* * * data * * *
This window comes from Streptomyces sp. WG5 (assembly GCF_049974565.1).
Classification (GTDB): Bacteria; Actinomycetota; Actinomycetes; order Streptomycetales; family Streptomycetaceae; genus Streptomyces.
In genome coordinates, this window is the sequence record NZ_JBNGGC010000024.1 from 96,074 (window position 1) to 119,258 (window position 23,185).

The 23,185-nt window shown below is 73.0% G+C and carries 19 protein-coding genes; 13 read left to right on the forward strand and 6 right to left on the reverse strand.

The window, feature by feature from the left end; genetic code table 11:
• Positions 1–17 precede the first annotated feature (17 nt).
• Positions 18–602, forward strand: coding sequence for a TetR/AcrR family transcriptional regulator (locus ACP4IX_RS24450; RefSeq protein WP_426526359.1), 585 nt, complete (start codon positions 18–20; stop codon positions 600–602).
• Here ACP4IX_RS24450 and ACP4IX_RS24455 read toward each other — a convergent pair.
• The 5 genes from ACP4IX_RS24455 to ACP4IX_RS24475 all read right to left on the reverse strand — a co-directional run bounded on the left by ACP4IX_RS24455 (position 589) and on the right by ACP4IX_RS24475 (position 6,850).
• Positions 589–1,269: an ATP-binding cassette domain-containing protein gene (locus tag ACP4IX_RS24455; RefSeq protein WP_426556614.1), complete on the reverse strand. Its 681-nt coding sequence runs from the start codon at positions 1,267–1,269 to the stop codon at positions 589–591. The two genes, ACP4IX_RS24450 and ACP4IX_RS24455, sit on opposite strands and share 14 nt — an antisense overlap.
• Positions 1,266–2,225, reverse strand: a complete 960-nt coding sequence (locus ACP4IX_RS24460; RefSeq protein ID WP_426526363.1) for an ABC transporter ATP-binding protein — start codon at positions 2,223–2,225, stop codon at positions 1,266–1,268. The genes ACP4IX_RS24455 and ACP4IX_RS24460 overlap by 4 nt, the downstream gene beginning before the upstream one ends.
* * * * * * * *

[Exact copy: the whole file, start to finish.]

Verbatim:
This window comes from Streptomyces sp. WG5 (assembly GCF_049974565.1).
Classification (GTDB): Bacteria; Actinomycetota; Actinomycetes; order Streptomycetales; family Streptomycetaceae; genus Streptomyces.
In genome coordinates, this window is the sequence record NZ_JBNGGC010000024.1 from 96,074 (window position 1) to 119,258 (window position 23,185).

The 23,185-nt window shown below is 73.0% G+C and carries 19 protein-coding genes; 13 read left to right on the forward strand and 6 right to left on the reverse strand.

The window, feature by feature from the left end; genetic code table 11:
• Positions 1–17 precede the first annotated feature (17 nt).
• Positions 18–602, forward strand: coding sequence for a TetR/AcrR family transcriptional regulator (locus ACP4IX_RS24450; RefSeq protein WP_426526359.1), 585 nt, complete (start codon positions 18–20; stop codon positions 600–602).
• Here ACP4IX_RS24450 and ACP4IX_RS24455 read toward each other — a convergent pair.
• The 5 genes from ACP4IX_RS24455 to ACP4IX_RS24475 all read right to left on the reverse strand — a co-directional run bounded on the left by ACP4IX_RS24455 (position 589) and on the right by ACP4IX_RS24475 (position 6,850).
• Positions 589–1,269: an ATP-binding cassette domain-containing protein gene (locus tag ACP4IX_RS24455; RefSeq protein WP_426556614.1), complete on the reverse strand. Its 681-nt coding sequence runs from the start codon at positions 1,267–1,269 to the stop codon at positions 589–591. The two genes, ACP4IX_RS24450 and ACP4IX_RS24455, sit on opposite strands and share 14 nt — an antisense overlap.
• Positions 1,266–2,225, reverse strand: a complete 960-nt coding sequence (locus ACP4IX_RS24460; RefSeq protein ID WP_426526363.1) for an ABC transporter ATP-binding protein — start codon at positions 2,223–2,225, stop codon at positions 1,266–1,268. The genes ACP4IX_RS24455 and ACP4IX_RS24460 overlap by 4 nt, the downstream gene beginning before the upstream one ends.